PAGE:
But while we notice these punish- trust, the trustees were induced to ments in our own country, I cannot bring a process before the Court of refrain from mentioning, that, in con- Session, for ascertaining to whom the sequence of some unusual mirth in balance of the funds might in safety the English prison in the Isle of be paid; in the course of which proFrance, which disturbed the neigh cess a report was made by an accountbours, Captain William Fitzwilliam ant, containing a very full view of Owen, of the royal navy, a man whose the whole funds and expenditure untalents and very entitle him to the der the trustees' management, from respect of his countrymen, was put which the accompanying abstract is into a dungeon, and thumb-screws ap- taken. plied for thirty-six hours. Gangrene Before the areas opposite to the Colensued, and it was fully three months lege were sold, very strong remonbefore he had the use of his thumbs. strances were made to the trustees by This was during the government of Ge- the managers of the Infirmary, against neral De Caen, whose barbarous treat- building on these areas, as tending to ment of many other prisoners, some of prevent the free circulation of air, so whom were wounded, and many were essential to the hospital, to which the women, should not be forgotten. G. trustees would undoubtedly have at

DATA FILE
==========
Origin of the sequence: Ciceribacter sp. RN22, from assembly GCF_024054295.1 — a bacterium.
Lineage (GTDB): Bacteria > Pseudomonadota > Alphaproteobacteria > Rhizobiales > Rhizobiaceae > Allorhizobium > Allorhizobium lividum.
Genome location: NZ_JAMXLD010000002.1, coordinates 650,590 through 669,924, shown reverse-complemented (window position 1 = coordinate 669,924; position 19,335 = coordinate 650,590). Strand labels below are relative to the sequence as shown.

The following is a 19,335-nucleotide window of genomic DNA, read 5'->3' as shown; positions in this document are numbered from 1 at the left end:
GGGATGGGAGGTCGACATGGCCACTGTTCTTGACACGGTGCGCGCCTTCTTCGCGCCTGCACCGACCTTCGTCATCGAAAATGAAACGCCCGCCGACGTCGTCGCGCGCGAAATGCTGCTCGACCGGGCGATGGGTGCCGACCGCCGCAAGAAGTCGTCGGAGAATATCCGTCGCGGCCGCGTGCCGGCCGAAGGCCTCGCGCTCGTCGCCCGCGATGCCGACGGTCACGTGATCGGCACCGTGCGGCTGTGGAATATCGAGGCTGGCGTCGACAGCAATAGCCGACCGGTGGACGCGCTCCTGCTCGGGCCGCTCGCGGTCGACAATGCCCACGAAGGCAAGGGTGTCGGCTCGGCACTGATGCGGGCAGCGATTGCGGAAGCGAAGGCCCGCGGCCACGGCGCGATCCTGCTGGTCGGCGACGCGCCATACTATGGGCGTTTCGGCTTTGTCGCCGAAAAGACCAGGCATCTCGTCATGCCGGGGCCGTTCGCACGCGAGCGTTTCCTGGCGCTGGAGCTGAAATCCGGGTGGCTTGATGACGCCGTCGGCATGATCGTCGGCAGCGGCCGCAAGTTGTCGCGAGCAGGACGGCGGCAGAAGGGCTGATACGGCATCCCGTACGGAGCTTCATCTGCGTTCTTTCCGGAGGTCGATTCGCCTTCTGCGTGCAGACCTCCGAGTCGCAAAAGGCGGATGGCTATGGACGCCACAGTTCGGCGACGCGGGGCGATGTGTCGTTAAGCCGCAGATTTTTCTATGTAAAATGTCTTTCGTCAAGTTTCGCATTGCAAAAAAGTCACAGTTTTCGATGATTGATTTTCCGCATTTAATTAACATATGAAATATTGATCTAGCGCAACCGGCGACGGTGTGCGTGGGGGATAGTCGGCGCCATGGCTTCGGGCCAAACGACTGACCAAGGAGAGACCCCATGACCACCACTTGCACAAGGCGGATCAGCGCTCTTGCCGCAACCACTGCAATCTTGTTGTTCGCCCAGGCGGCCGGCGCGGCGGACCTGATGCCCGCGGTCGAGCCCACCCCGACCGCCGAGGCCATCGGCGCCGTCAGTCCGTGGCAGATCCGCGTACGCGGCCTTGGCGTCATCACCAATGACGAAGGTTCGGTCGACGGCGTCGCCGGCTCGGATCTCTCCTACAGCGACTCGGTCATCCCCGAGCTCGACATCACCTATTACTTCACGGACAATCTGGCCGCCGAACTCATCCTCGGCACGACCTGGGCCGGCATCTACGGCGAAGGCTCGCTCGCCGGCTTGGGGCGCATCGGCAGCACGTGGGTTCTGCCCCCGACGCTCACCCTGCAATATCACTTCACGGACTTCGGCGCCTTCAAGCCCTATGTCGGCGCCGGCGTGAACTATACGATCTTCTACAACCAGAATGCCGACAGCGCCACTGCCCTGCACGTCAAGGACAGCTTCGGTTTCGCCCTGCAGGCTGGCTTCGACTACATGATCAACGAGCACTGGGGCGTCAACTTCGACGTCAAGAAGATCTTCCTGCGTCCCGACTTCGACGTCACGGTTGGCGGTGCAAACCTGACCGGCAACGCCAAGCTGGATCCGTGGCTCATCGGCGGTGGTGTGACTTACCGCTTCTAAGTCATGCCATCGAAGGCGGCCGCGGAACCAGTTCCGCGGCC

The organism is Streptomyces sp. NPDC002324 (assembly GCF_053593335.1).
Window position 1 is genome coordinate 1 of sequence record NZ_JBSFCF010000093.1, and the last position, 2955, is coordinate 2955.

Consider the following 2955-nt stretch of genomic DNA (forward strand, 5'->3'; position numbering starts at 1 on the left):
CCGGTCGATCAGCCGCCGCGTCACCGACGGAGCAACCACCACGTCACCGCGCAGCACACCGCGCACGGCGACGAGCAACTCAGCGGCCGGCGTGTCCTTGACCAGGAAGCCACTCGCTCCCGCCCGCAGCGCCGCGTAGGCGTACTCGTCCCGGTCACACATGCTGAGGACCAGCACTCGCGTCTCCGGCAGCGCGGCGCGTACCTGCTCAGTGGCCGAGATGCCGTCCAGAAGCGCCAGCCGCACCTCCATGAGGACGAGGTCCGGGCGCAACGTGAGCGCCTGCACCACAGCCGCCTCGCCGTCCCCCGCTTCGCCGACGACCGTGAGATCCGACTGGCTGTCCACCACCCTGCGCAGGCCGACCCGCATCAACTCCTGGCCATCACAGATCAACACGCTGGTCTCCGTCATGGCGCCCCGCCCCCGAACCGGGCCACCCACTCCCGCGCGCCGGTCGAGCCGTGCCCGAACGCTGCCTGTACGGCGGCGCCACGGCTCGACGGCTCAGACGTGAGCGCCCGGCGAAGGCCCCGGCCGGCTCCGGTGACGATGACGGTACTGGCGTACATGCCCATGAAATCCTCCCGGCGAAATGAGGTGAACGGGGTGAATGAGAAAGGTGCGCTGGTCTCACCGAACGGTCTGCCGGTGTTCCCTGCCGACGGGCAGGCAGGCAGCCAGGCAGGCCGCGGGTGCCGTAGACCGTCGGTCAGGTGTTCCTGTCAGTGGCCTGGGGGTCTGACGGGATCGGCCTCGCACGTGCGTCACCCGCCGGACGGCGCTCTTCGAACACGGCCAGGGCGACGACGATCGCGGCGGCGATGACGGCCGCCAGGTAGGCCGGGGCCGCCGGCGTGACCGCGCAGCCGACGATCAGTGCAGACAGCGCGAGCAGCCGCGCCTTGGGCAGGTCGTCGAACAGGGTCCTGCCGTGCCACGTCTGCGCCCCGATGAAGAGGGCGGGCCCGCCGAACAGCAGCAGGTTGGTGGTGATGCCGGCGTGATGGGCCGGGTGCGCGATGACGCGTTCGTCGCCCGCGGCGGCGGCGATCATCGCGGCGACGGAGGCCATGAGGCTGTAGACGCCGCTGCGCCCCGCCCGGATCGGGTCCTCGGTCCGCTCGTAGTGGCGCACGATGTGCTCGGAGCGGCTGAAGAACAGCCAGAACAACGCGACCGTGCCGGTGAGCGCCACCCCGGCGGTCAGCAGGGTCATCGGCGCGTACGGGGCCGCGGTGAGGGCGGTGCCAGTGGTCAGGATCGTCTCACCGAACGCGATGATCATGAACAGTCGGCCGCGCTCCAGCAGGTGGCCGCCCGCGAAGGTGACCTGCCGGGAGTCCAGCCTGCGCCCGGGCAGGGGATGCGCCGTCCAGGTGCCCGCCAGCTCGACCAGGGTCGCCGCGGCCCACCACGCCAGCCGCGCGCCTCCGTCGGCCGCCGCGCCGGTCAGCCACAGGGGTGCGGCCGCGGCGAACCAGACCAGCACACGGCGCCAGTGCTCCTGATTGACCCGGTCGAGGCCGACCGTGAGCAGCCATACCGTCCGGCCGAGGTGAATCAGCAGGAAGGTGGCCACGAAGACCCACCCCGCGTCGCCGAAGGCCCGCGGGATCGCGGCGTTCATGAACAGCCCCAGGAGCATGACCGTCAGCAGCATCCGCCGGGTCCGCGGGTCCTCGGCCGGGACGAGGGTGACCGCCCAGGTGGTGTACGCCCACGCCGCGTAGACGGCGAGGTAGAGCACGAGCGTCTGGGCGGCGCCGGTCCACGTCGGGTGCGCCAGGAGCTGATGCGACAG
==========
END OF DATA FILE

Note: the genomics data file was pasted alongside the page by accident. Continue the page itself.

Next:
tended, if they had been aware of the FUNDS AND EXPENDITURE CONNECT- fact, that the funds were amply suffi
cient for the purposes of the trust, SOUTH BRIDGE, EDINBURGH. without disposing of these areas; but MR EDITOR,
trusting to the verbal reports of their At a time when the public atten- clerk, (who never appears to have ton is drawn to the great improve- given any written view of the state of
ED WITH THE BUILDING OF THE
the funds,) they were induced to be
Brought forward L. 108,150 311 lieve this would not be the case, a
EXPENDITURE. circumstance which the public have
For building the South Bridge, mak.
ing and paving the streets connectreason to regret, not only as affecting ed with it, levelling the High
Street, alterations on the Tron the Infirmary, but as losing the op
Church, and making the commuportunity of throwing open the view nication between Potter Row and
Bristo Street L. 15,566 16 8 of the College, which can never now Prices of houses and be seen to proper advantage.
areas in the line of rom following abstract it ap
the bridge, &c.
purchased by the pears, that, after executing the objects trustees,
Ditto in Potter Row, of the trust, the surplus fund amount
Bristo Street, &c. 6,544 19 5 ed to
L.23,681 96 Interest paid on moBut of this there arises
ney borrowed for
carrying the from interest on the
10,175 4 3
Expences of the Act surplus funds, after
of Parliament, law the works were com
charges, and other
expences of managepleted,
8,434 1 0
ther debts remaining Remains, L. 15,247 86 due by the trustees, The sumn received for